Restoring productivity in the rangelands
Quality Graze is a 15 year grazing trial at the Department of Industry, Tourism and Trade’s Old Man Plains Research Station (OMP), south-west of Alice Springs. During a period that included both the wettest year and the driest 3 year period on record, production has remained consistent. This stability has helped reduce stress on the human, cattle and natural resources.
There’s little doubt that the La Niña events were critical in accelerating land condition improvement from predominantly C-condition to B-condition for much of OMP. Getting the grazing pressure right has also allowed native pastures to recover. Buffel grass has become more established, contributing to cover and yield increases, especially in the drainage lines.
So what about spelling? At OMP, the grazing trials showed that recovery in ground cover was the same with or without spelling. While there can be many benefits of spelling, such as having fresh feed available for pre-trucking cattle, it has not been the key to improved land condition in these trials. The evidence at OMP is that getting the long-term carrying capacity right is the most critical factor. In big rain years, as long as you don’t increase your cattle numbers, all of the country is effectively spelled because the cattle can’t keep up with the new growth.
In 2015, a new grazing strategy was added, with the stocking rate increased by 50%. The ground cover in this paddock has since declined and is now the lowest of all the strategies. After only 2 years, this paddock had significantly lower cover than the others. Pasture composition in this paddock tends to be dominated by early successional species, typical of what you might find after drought but also a common feature of land in poor condition.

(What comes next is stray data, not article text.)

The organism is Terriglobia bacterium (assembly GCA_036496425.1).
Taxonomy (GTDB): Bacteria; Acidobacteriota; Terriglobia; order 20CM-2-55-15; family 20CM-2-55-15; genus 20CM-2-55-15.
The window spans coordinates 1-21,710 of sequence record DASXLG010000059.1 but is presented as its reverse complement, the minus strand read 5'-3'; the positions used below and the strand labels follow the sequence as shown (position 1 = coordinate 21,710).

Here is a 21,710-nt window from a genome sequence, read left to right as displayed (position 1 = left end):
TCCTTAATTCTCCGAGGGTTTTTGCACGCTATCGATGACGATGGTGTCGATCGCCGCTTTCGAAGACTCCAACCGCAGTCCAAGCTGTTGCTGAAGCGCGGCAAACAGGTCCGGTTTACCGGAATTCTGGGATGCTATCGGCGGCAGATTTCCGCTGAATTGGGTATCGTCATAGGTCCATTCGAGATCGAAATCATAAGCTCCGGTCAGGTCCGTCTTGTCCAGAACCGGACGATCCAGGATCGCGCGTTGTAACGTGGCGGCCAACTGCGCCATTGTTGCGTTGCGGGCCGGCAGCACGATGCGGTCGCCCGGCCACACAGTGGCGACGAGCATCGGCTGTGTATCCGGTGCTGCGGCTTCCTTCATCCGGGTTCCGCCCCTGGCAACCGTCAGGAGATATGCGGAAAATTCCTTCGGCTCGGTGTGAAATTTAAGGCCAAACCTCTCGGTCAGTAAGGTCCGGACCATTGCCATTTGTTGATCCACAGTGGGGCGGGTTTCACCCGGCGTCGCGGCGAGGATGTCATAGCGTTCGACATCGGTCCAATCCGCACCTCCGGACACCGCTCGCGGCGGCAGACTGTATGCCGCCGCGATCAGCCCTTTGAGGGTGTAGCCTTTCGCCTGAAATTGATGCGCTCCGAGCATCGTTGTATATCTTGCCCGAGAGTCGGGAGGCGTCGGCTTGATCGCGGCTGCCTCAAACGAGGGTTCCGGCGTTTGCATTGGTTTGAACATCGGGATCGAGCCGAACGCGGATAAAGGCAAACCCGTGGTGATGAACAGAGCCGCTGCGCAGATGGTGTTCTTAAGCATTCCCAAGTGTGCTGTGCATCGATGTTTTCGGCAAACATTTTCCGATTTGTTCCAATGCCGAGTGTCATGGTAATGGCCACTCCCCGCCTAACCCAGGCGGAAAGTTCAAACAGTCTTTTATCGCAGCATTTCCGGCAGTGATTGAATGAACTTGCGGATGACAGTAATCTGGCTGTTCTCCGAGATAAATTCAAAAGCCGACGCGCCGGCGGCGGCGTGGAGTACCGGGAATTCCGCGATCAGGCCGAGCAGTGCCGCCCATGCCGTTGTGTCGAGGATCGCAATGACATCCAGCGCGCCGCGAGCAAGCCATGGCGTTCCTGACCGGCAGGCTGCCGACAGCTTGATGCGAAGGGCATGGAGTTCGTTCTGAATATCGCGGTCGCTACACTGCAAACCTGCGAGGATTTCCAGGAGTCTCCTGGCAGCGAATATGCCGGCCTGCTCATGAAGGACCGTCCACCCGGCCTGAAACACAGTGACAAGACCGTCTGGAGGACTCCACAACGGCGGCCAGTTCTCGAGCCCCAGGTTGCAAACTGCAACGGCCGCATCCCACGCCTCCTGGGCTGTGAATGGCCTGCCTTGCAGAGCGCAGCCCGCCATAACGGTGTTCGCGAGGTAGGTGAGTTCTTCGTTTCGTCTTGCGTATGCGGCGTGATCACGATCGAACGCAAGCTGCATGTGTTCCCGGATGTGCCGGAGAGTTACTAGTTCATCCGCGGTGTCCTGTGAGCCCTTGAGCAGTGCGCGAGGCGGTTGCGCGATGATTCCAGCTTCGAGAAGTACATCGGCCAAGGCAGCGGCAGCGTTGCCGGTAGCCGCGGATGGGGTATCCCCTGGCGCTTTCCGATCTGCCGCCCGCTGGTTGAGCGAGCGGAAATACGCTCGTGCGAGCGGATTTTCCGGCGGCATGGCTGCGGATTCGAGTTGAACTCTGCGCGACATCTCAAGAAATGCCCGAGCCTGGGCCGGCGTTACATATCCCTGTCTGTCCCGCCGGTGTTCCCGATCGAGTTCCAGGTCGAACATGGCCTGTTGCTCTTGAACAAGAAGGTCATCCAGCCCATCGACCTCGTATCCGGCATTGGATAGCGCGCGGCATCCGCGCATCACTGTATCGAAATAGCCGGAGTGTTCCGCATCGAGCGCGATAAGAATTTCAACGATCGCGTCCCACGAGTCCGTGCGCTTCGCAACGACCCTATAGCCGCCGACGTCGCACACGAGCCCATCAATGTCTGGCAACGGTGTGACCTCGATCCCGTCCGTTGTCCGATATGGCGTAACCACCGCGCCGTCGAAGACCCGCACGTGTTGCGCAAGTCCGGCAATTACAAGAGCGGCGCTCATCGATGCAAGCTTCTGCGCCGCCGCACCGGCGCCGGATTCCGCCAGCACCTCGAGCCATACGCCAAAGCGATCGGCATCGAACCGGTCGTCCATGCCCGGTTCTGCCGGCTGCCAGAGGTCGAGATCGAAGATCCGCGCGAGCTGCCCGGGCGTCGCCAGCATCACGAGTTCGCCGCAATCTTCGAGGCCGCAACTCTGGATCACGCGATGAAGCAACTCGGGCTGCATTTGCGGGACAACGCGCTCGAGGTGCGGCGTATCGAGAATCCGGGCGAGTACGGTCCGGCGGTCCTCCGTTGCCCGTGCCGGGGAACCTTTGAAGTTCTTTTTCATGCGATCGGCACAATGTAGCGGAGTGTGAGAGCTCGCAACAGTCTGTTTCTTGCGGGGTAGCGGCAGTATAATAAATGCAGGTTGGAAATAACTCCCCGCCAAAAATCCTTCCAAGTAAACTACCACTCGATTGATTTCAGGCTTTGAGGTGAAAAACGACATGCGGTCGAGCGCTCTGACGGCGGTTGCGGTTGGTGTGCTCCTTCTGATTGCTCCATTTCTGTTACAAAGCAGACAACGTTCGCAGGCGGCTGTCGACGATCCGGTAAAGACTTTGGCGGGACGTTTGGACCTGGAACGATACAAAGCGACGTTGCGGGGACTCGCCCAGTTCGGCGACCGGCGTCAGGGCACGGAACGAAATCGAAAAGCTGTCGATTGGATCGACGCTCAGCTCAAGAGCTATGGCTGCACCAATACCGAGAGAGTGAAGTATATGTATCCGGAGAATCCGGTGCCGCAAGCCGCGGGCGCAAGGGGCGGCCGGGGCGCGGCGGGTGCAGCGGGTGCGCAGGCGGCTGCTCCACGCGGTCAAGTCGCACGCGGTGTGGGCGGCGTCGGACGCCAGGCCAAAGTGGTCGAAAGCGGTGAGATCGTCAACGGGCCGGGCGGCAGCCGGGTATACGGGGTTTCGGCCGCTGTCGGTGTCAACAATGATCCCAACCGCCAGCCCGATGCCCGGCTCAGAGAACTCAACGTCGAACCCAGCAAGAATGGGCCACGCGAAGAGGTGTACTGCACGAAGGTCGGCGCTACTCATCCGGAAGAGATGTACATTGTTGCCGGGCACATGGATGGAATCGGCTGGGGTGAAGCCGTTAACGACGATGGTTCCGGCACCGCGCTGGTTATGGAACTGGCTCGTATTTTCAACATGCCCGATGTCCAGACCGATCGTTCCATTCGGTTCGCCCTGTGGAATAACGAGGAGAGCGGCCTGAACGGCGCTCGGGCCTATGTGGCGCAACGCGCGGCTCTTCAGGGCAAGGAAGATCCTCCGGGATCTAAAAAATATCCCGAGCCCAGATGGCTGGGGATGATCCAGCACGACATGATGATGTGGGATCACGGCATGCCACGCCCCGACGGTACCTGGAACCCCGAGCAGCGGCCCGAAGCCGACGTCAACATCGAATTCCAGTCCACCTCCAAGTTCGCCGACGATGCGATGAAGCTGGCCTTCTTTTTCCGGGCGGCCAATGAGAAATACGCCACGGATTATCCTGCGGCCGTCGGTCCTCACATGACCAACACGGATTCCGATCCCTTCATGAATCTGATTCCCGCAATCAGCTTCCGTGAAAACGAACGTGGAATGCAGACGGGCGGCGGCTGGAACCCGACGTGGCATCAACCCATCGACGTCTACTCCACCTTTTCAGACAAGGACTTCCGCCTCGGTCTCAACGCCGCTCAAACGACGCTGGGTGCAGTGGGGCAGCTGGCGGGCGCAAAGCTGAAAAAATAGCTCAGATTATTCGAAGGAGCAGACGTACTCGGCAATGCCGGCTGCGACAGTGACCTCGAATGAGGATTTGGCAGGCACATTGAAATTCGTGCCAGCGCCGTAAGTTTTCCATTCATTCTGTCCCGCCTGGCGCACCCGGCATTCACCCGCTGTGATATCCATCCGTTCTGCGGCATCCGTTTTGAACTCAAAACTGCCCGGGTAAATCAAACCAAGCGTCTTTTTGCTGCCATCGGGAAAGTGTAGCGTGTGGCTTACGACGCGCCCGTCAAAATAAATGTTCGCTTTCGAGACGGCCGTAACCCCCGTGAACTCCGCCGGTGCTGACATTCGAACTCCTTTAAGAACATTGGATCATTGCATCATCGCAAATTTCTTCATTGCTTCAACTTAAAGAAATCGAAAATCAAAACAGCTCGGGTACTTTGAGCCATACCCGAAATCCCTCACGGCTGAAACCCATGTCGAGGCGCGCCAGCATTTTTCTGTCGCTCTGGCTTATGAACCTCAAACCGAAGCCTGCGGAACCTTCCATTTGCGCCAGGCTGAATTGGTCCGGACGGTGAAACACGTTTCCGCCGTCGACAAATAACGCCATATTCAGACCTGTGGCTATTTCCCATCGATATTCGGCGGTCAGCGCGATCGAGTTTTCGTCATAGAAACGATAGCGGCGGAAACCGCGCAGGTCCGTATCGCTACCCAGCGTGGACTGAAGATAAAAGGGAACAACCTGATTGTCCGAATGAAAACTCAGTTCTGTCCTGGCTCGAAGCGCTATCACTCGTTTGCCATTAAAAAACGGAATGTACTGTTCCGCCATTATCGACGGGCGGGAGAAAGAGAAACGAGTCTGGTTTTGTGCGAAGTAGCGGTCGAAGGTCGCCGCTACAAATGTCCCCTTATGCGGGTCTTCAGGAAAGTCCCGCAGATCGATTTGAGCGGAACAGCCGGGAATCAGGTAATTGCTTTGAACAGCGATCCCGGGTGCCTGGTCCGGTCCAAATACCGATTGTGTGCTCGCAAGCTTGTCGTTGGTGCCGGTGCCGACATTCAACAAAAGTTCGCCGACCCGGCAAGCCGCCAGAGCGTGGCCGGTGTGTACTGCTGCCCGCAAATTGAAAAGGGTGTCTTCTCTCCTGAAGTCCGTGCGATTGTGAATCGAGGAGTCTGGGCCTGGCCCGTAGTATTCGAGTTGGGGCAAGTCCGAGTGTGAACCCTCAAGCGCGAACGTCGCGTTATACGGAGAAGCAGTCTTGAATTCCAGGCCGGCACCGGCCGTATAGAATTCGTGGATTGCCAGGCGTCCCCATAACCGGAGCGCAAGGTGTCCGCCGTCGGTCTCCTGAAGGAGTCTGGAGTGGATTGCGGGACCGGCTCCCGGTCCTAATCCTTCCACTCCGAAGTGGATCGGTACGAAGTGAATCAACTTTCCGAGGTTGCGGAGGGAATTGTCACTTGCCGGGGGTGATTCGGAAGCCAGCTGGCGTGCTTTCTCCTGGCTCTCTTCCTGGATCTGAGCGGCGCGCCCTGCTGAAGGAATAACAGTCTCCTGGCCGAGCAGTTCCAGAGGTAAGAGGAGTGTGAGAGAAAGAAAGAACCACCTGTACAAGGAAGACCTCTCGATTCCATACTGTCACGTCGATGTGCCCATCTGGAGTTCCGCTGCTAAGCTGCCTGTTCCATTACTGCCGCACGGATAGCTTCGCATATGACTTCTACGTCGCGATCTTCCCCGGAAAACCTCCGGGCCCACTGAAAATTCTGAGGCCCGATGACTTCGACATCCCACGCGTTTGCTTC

The land condition improvement at OMP has reduced runoff and since 2012 most of the dams have rarely been full. An increase in ground cover and perennial grasses seems to have slowed surface water movement and increased infiltration of rain into the soil. This has improved the land’s ability to respond to rain. On some highly productive land types, the pasture yield per millimetre of rain has more than doubled. Interestingly, there is evidence that where the higher stocking rate was introduced in 2015 there is more run-off into the dam but poorer pasture response to rain.
A valuable characteristic of Central Australian pastures is their ability to retain nutritional quality for up to 2 years after curing. Improved land condition has resulted in more pasture growth and because it retains its value, there is more forage available well into the inevitable dry years. The improved rainfall use efficiency also means that pastures can respond to isolated storms. Even through the driest 3 year period (2017 to 2020) experienced in Central Australia, the Quality Graze project turned off the same number of high quality steers as in wetter years.